At the same time, it is worth remembering that virtually all advanced societies produce pornography; its partisans call it—or the forms of it they approve of—erotica. Not that the ubiquity of pornography is a reason that its production and circulation should not be restricted in various ways. In most societies, it is: often by indirect social pressure as much as by law. The point is that in a free society, people are legally “allowed” to do many things that we hope they will forbear doing. The limits of permissible behavior are not the same as the limits of desirable behavior. We count on upbringing, education, and socialization to nudge us closer to the latter. Because we value freedom, we grant the latitude to err. It is this that MacKinnon cannot abide. Thus she advocates a sweeping program of censorship that would restrict not only pornography but also “materials that promote inequality.” And who do you suppose would be empowered to decide what sort of materials “promote” inequality?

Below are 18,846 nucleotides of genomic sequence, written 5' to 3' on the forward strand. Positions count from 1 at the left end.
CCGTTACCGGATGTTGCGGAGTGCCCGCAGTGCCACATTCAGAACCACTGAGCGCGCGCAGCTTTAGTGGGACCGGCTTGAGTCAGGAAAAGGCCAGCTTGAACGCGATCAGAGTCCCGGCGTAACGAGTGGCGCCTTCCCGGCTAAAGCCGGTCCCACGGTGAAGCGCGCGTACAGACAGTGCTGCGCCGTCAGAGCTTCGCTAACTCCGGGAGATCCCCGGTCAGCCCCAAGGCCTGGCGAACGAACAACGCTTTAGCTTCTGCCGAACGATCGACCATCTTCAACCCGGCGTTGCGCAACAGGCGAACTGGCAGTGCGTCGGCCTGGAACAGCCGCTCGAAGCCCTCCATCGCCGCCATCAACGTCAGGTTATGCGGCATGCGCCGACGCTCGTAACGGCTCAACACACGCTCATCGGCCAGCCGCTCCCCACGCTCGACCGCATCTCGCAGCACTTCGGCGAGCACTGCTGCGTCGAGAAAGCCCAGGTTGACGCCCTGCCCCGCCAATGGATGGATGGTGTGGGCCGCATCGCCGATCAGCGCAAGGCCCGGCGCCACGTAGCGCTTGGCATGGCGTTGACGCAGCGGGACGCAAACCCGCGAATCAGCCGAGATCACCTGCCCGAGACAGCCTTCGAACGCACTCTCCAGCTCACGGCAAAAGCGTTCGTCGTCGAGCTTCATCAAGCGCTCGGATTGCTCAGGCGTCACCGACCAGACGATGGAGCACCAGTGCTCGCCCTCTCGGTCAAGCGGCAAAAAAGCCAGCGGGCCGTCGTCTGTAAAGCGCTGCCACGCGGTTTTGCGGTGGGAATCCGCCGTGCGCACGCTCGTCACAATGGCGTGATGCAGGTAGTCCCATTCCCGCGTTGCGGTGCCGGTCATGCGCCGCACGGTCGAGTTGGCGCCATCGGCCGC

This brings us to what is most radical in MacKinnon’s thought. Although pornography is her chief subject, her goal is not simply the eradication of smut. For her, pornography is a metaphor, a crystallization, of social and sexual inequality. Banishing pornography is only one element in a campaign to revolutionize the law and, with it, all of society. MacKinnon concludes her book by calling for “a new model for freedom of expression in which the free speech position no longer supports social dominance, as it does now.” A level playing field is not enough: she wants to enforce her own brand of “equality.” What she opposes even more than pornography is what she calls “the stupid theory of equality”—the theory, that is, according to which everyone is equal under the law. Because some people are disadvantaged, she argues, they deserve unequal (i.e., preferential) treatment in order to establish “true” equality. Hence she wishes to replace the “abstract rights” guaranteed by the Constitution with a menu of “substantive rights.”